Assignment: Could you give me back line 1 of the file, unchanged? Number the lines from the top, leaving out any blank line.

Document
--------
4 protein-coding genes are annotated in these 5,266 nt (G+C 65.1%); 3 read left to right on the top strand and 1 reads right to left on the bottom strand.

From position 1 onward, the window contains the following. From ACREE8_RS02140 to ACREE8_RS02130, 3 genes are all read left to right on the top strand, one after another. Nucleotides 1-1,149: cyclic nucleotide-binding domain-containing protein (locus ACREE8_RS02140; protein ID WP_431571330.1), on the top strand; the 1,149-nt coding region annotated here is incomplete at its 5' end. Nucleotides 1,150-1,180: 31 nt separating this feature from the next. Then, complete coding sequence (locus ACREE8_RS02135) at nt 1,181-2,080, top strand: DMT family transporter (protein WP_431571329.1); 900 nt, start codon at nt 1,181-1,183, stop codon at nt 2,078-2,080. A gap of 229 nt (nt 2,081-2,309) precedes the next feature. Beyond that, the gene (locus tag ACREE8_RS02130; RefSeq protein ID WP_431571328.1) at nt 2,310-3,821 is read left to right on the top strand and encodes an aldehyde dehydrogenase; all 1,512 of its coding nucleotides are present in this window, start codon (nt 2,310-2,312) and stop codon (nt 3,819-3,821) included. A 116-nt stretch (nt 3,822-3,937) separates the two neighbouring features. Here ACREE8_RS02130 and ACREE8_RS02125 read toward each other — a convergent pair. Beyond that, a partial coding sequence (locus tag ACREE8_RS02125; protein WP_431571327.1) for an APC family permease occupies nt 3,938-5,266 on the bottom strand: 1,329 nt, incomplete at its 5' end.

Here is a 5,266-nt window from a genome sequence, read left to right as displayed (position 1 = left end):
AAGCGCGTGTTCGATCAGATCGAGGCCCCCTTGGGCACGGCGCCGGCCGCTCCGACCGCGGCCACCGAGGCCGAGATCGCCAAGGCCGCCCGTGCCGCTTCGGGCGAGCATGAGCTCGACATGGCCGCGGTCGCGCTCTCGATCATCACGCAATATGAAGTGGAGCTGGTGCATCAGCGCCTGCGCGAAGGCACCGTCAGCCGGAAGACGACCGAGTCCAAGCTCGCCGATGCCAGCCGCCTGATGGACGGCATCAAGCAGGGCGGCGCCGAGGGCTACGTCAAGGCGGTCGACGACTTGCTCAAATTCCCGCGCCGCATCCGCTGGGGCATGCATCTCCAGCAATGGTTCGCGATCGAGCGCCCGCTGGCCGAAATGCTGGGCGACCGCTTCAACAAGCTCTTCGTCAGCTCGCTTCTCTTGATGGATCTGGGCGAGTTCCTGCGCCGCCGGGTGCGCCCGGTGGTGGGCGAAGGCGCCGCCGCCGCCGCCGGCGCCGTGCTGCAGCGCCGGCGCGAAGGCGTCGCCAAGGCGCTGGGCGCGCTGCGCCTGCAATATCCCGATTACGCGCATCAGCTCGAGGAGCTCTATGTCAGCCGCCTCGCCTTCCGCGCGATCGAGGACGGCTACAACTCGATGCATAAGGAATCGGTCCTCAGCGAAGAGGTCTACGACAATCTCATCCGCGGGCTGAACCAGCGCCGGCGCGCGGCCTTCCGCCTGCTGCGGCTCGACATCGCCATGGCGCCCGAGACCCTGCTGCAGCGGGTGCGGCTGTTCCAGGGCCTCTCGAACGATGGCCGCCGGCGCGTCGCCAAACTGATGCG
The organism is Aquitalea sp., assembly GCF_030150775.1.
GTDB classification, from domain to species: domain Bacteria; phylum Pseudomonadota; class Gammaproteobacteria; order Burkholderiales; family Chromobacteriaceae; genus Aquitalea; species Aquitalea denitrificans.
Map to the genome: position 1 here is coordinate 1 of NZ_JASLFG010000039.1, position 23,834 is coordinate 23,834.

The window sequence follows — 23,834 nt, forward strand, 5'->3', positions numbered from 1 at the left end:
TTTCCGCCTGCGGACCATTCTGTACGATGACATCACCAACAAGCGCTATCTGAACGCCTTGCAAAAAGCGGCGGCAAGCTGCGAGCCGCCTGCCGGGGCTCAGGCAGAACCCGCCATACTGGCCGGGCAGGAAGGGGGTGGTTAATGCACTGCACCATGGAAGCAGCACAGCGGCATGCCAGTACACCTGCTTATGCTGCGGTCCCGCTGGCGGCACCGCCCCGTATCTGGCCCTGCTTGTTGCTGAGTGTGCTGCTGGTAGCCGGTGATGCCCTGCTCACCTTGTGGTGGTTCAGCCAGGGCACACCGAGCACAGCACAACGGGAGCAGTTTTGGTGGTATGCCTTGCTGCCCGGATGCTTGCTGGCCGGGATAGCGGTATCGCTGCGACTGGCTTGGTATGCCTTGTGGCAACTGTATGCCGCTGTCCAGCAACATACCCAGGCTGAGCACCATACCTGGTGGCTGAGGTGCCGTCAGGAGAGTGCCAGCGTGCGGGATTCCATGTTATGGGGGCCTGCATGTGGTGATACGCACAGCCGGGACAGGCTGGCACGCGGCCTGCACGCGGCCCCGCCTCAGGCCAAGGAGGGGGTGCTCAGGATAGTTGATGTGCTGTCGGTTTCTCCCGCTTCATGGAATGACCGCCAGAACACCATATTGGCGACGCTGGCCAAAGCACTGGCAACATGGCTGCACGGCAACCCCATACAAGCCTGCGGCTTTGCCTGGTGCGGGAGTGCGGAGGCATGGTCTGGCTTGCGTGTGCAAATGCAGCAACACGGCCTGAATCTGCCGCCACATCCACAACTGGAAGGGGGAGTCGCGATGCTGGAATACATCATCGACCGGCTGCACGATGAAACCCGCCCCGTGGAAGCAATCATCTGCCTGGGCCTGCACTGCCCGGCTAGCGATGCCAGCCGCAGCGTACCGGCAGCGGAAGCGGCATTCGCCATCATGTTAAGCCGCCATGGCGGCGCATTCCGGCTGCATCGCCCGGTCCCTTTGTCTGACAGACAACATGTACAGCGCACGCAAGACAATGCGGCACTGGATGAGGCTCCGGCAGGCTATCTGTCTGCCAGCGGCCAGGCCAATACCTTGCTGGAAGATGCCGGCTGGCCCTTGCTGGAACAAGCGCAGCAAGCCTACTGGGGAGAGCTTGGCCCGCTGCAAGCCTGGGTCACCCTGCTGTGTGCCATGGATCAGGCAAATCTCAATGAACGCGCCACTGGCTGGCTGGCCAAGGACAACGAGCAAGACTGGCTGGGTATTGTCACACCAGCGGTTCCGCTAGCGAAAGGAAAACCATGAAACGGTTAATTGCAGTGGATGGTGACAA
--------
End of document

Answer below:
4 protein-coding genes are annotated in these 5,266 nt (G+C 65.1%); 3 read left to right on the top strand and 1 reads right to left on the bottom strand.